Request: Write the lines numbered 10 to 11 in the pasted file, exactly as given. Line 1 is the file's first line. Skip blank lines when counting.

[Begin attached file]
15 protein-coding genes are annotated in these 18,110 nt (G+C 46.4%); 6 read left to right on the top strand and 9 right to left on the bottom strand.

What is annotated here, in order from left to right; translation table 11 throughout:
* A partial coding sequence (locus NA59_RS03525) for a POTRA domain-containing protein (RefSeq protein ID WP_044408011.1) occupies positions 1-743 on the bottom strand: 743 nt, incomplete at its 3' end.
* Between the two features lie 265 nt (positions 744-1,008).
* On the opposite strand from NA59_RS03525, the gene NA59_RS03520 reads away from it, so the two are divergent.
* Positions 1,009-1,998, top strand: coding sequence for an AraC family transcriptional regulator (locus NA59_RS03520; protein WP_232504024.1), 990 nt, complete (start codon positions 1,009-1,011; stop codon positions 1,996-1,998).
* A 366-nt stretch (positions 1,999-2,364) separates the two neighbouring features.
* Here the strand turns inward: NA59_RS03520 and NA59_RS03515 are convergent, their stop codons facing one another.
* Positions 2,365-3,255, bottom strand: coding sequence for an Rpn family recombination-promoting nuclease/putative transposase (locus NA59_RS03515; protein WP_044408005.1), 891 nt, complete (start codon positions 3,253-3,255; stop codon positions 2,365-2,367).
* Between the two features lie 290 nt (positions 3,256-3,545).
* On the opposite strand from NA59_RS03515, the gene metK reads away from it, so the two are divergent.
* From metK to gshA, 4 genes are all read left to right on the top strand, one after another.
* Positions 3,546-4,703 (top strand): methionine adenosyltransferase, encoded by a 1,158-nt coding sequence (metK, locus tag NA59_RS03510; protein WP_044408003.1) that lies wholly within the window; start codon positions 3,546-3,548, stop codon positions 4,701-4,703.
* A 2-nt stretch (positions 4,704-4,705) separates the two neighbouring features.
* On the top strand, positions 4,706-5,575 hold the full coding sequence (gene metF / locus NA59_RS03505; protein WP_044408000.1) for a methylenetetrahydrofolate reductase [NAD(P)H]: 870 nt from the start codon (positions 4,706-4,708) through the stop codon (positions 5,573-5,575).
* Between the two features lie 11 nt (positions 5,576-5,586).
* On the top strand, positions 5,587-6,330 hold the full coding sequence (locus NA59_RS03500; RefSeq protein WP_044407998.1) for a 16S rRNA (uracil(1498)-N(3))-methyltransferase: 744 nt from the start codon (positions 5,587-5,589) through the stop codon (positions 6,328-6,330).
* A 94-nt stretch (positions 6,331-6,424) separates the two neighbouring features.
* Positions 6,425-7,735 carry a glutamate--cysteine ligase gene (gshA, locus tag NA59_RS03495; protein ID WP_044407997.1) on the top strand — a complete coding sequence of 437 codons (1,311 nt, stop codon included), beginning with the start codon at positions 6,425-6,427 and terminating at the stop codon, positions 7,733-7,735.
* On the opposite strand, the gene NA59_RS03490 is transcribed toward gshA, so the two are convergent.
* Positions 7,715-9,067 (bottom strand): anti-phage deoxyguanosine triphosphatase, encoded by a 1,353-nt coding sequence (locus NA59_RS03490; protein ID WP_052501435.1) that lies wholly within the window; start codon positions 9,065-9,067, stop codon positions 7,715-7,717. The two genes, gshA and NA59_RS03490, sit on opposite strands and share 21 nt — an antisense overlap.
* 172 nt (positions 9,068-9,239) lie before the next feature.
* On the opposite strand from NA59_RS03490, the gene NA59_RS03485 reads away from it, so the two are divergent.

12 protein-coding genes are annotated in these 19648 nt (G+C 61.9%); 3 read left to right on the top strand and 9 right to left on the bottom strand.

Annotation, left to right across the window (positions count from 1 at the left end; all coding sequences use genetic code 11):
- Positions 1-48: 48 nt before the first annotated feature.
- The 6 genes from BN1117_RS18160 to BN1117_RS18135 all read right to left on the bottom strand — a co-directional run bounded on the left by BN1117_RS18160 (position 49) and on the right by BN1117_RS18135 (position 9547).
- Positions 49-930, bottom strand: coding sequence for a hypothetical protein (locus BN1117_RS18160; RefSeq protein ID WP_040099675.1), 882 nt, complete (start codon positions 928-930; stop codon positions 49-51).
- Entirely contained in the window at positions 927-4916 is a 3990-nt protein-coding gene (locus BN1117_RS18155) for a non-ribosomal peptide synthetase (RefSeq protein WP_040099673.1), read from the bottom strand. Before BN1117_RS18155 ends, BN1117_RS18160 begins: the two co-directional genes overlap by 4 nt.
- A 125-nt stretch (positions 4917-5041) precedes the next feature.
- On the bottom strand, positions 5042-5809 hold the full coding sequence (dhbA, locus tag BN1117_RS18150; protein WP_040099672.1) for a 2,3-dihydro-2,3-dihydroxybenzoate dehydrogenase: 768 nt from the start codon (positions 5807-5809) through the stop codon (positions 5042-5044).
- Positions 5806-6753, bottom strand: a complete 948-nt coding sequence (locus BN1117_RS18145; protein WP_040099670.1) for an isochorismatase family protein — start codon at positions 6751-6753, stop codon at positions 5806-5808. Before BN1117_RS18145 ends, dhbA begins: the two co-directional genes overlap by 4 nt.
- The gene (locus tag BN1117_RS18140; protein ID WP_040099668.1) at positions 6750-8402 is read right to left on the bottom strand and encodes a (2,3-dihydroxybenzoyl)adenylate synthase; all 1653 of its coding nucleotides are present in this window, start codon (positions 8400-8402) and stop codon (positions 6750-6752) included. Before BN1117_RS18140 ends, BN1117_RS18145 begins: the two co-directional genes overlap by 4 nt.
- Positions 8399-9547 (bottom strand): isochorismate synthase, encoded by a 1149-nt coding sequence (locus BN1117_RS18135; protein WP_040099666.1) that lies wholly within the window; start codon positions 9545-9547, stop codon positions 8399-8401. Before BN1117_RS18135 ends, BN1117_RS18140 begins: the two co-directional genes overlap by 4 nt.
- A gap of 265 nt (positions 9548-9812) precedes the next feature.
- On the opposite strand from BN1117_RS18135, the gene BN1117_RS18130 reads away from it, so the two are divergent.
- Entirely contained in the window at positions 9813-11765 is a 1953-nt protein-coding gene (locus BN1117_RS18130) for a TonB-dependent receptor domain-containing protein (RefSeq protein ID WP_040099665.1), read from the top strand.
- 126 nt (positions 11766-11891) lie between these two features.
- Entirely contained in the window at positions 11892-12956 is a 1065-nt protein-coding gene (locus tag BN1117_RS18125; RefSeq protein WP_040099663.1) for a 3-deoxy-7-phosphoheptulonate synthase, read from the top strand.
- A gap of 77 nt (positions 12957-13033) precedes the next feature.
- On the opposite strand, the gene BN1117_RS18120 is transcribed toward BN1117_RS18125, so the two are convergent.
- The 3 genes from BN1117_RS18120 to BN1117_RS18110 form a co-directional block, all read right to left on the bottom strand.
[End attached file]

* Between the two features lie 290 nt (positions 3,256-3,545).
* On the opposite strand from NA59_RS03515, the gene metK reads away from it, so the two are divergent.